There are a lot of other tempting schools! Temporal is cool, force is cool, and almost all of them feature utility and attack spells. The magic system in this game is SO FUCKING RAD. I can't wait to fuck around with more spells as the game goes on.
SIDE B: Sweet Dreams and Flying Machines
Arcanum has a hell of an intro.
There's a short animated movie at first showing a dark ages knight on a battlefield. The knight slowly stands up to meet a dark figure in battle. The dark figure pulls a gun, however, and shoots the knight. BAM! New meets old. THEME.
When you actually start the game, you get an olde tyme title card showing that you're on the IFS Zephyr, a luxory zeppelin. The soundtrack starts up (which will get its own entry because it's among the greatest game soundtracks ever) as we show some passengers enjoying drinks. Suddenly, orcrish pilots in single engine attack planes open fire, scuttling the aircraft.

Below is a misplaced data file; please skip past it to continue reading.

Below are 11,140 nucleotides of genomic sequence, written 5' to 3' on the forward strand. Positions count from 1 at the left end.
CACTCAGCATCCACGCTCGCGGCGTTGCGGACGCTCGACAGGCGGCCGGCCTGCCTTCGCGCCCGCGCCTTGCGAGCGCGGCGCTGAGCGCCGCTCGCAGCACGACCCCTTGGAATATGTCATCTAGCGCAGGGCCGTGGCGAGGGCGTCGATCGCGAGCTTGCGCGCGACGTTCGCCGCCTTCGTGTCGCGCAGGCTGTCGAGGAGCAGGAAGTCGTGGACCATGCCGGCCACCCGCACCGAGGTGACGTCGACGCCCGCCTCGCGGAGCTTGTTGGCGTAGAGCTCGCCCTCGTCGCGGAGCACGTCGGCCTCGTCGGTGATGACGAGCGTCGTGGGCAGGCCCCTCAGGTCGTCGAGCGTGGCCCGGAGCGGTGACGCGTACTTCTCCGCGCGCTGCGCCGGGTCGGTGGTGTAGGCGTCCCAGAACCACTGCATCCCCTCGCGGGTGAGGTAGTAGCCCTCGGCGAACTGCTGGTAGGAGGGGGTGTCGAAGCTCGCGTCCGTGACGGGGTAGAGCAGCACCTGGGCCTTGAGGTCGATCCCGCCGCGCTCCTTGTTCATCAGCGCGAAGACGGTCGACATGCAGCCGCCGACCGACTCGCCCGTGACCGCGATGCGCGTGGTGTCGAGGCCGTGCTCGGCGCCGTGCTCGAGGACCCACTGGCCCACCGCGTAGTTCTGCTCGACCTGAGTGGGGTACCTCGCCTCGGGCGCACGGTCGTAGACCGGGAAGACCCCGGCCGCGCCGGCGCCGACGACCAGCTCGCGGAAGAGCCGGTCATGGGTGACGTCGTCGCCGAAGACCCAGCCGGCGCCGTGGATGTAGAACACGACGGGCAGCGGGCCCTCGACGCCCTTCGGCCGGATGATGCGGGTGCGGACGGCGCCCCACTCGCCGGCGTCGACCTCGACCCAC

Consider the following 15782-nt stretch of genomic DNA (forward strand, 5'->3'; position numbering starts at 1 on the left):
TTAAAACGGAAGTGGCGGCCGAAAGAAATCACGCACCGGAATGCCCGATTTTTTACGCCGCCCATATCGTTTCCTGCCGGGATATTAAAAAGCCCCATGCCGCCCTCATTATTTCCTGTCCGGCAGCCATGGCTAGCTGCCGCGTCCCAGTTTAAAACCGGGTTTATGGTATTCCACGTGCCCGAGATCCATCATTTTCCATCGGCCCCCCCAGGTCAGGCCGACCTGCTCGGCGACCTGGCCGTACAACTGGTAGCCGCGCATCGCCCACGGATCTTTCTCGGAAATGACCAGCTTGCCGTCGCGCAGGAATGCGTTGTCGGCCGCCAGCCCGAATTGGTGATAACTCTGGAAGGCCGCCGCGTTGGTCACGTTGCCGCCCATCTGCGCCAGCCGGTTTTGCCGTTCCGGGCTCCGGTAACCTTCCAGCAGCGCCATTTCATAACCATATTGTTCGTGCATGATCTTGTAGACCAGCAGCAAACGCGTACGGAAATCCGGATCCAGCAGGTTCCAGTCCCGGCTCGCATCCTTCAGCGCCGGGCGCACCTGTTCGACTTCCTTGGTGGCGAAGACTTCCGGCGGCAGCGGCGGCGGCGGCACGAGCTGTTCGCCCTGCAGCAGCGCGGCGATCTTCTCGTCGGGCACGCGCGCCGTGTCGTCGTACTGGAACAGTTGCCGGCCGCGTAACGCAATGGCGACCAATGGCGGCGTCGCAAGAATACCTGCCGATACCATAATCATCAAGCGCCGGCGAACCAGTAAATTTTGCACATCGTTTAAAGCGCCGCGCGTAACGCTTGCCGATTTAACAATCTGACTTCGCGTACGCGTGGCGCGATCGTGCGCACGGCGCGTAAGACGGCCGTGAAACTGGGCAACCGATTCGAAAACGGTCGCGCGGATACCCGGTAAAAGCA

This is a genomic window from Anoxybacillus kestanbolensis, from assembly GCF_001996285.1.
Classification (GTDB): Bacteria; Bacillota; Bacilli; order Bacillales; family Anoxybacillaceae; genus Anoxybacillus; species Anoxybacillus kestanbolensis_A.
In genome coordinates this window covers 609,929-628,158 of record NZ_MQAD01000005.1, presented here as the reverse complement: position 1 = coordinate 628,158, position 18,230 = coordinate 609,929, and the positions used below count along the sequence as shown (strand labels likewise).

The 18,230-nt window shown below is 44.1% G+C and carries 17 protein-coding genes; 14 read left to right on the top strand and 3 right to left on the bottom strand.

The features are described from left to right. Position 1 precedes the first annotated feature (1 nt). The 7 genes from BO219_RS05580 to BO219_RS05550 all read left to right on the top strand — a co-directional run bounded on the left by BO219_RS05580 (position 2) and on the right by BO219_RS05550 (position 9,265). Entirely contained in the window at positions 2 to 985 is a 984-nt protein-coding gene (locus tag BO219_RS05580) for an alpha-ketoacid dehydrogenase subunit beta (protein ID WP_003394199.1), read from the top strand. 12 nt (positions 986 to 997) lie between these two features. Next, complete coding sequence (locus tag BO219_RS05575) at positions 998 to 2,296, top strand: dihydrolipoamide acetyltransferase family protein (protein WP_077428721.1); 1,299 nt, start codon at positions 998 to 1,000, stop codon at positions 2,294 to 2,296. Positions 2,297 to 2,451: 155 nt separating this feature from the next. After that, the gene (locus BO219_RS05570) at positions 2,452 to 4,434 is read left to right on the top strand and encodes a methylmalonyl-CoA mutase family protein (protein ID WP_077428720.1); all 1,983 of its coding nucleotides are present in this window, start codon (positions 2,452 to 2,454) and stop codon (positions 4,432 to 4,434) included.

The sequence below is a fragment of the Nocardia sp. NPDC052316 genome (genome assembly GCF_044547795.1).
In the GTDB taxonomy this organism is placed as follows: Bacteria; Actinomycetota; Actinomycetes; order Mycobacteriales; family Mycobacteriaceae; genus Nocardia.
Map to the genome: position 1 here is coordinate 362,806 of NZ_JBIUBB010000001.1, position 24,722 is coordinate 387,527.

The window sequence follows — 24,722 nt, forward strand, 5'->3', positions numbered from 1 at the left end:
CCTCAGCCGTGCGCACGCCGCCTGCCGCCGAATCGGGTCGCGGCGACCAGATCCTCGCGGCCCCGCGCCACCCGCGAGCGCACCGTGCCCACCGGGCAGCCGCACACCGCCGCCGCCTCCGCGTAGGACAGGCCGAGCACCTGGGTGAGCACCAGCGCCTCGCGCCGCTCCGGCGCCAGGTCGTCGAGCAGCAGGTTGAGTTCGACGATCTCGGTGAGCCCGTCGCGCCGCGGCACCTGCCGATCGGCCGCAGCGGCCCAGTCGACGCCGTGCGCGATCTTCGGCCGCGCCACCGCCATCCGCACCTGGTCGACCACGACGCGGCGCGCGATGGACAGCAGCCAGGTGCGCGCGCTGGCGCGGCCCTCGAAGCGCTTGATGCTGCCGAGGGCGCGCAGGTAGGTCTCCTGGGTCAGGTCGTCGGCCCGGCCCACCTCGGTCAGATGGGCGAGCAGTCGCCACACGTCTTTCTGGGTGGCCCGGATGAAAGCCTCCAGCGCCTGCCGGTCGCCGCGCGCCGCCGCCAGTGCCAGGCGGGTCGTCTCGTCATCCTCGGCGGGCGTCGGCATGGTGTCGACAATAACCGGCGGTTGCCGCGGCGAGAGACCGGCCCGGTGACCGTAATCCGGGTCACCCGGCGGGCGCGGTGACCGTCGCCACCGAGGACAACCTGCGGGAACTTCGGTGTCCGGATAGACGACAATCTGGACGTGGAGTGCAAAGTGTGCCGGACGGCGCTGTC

You awaken in the wreckage, wander through the flaming ruin, and come upon a gnome. He tells us to "find the boy" and "give him the ring." He says they "did what they had to do" and that "he's coming back and means to destroy everything." It's dramatic and rad.
As the game starts proper, you're approached by Virgil (the name is a bit on the nose). Virgil is incoherent at first, blabbing on about knowing who you are. Apparently, he's new to an Elvish religion (called The Panarii) and he believes you're their reincarnated god. The flaming wreck, you surviving, it's all part of a prophecy.
Virgil is voice acted by Rino Romano, the same person who played Luis in Resident Evil 4 and he does a great job. It's my favorite mix of VO in a game: just a bit in important scenes to get the character across, then let me read. The actor sells the nervous and awestruck young man incredibly well. He wants to take you to his elder to expand on the prophecy.
But first, we're off to look for survivors and fight wolves (and "kites," our version of xvarts). This is the combat tutorial, as it were, the equivalent of the rat cave in Fallout and it's nothing special. As we'll note throughout this series, the combat in Arcanum isn't great. It's on a grid, sort of, and uses an action point economy but there's very little in the way of positioning or tactics. It's mostly preparation and build with fights that play out like Final Fantasy (two groups of people, standing in a line, punching one another).